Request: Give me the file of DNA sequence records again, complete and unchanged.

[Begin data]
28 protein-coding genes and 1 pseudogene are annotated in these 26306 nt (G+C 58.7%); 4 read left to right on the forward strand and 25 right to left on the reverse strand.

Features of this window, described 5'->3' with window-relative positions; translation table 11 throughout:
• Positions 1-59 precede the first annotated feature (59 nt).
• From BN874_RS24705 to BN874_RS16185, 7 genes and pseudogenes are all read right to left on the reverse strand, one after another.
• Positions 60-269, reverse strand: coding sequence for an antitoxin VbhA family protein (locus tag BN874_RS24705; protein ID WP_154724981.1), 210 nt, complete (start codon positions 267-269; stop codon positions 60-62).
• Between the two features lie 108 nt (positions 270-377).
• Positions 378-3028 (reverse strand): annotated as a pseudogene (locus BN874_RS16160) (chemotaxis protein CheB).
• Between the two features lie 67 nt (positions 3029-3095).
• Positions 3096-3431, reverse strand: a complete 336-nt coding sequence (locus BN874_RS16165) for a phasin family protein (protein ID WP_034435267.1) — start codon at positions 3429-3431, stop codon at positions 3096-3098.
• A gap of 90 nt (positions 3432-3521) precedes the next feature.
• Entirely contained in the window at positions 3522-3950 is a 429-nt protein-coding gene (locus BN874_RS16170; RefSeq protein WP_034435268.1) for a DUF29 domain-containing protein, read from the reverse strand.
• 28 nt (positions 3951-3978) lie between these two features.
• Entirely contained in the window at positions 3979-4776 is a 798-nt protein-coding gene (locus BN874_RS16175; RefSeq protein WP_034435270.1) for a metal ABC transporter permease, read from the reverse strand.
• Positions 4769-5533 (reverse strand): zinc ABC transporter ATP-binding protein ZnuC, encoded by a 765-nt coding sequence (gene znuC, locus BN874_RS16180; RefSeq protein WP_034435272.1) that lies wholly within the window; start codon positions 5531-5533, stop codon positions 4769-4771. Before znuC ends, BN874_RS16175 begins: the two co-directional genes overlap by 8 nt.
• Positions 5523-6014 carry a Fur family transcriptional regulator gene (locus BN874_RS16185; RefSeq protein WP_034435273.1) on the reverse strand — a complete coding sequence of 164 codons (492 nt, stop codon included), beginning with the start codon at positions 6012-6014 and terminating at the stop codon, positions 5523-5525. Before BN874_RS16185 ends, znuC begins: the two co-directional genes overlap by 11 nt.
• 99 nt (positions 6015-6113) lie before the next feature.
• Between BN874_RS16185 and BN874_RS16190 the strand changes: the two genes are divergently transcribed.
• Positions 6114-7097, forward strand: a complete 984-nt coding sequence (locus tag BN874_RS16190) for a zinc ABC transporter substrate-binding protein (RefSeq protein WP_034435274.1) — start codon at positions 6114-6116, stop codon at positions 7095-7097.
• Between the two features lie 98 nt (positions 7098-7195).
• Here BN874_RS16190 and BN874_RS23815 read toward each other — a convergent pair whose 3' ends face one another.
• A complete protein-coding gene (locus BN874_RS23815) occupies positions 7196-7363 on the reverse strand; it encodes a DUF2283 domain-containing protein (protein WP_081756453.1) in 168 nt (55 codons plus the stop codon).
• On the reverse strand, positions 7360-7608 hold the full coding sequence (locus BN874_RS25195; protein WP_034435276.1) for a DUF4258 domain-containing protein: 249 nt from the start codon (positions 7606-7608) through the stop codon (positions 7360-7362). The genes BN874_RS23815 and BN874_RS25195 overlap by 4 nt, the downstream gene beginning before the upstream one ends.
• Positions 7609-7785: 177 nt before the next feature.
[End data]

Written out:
28 protein-coding genes and 1 pseudogene are annotated in these 26306 nt (G+C 58.7%); 4 read left to right on the forward strand and 25 right to left on the reverse strand.

Features of this window, described 5'->3' with window-relative positions; translation table 11 throughout:
• Positions 1-59 precede the first annotated feature (59 nt).
• From BN874_RS24705 to BN874_RS16185, 7 genes and pseudogenes are all read right to left on the reverse strand, one after another.
• Positions 60-269, reverse strand: coding sequence for an antitoxin VbhA family protein (locus tag BN874_RS24705; protein ID WP_154724981.1), 210 nt, complete (start codon positions 267-269; stop codon positions 60-62).
• Between the two features lie 108 nt (positions 270-377).
• Positions 378-3028 (reverse strand): annotated as a pseudogene (locus BN874_RS16160) (chemotaxis protein CheB).
• Between the two features lie 67 nt (positions 3029-3095).
• Positions 3096-3431, reverse strand: a complete 336-nt coding sequence (locus BN874_RS16165) for a phasin family protein (protein ID WP_034435267.1) — start codon at positions 3429-3431, stop codon at positions 3096-3098.
• A gap of 90 nt (positions 3432-3521) precedes the next feature.
• Entirely contained in the window at positions 3522-3950 is a 429-nt protein-coding gene (locus BN874_RS16170; RefSeq protein WP_034435268.1) for a DUF29 domain-containing protein, read from the reverse strand.
• 28 nt (positions 3951-3978) lie between these two features.
• Entirely contained in the window at positions 3979-4776 is a 798-nt protein-coding gene (locus BN874_RS16175; RefSeq protein WP_034435270.1) for a metal ABC transporter permease, read from the reverse strand.
• Positions 4769-5533 (reverse strand): zinc ABC transporter ATP-binding protein ZnuC, encoded by a 765-nt coding sequence (gene znuC, locus BN874_RS16180; RefSeq protein WP_034435272.1) that lies wholly within the window; start codon positions 5531-5533, stop codon positions 4769-4771. Before znuC ends, BN874_RS16175 begins: the two co-directional genes overlap by 8 nt.
• Positions 5523-6014 carry a Fur family transcriptional regulator gene (locus BN874_RS16185; RefSeq protein WP_034435273.1) on the reverse strand — a complete coding sequence of 164 codons (492 nt, stop codon included), beginning with the start codon at positions 6012-6014 and terminating at the stop codon, positions 5523-5525. Before BN874_RS16185 ends, znuC begins: the two co-directional genes overlap by 11 nt.
• 99 nt (positions 6015-6113) lie before the next feature.
• Between BN874_RS16185 and BN874_RS16190 the strand changes: the two genes are divergently transcribed.
• Positions 6114-7097, forward strand: a complete 984-nt coding sequence (locus tag BN874_RS16190) for a zinc ABC transporter substrate-binding protein (RefSeq protein WP_034435274.1) — start codon at positions 6114-6116, stop codon at positions 7095-7097.
• Between the two features lie 98 nt (positions 7098-7195).
• Here BN874_RS16190 and BN874_RS23815 read toward each other — a convergent pair whose 3' ends face one another.
• A complete protein-coding gene (locus BN874_RS23815) occupies positions 7196-7363 on the reverse strand; it encodes a DUF2283 domain-containing protein (protein WP_081756453.1) in 168 nt (55 codons plus the stop codon).
• On the reverse strand, positions 7360-7608 hold the full coding sequence (locus BN874_RS25195; protein WP_034435276.1) for a DUF4258 domain-containing protein: 249 nt from the start codon (positions 7606-7608) through the stop codon (positions 7360-7362). The genes BN874_RS23815 and BN874_RS25195 overlap by 4 nt, the downstream gene beginning before the upstream one ends.
• Positions 7609-7785: 177 nt before the next feature.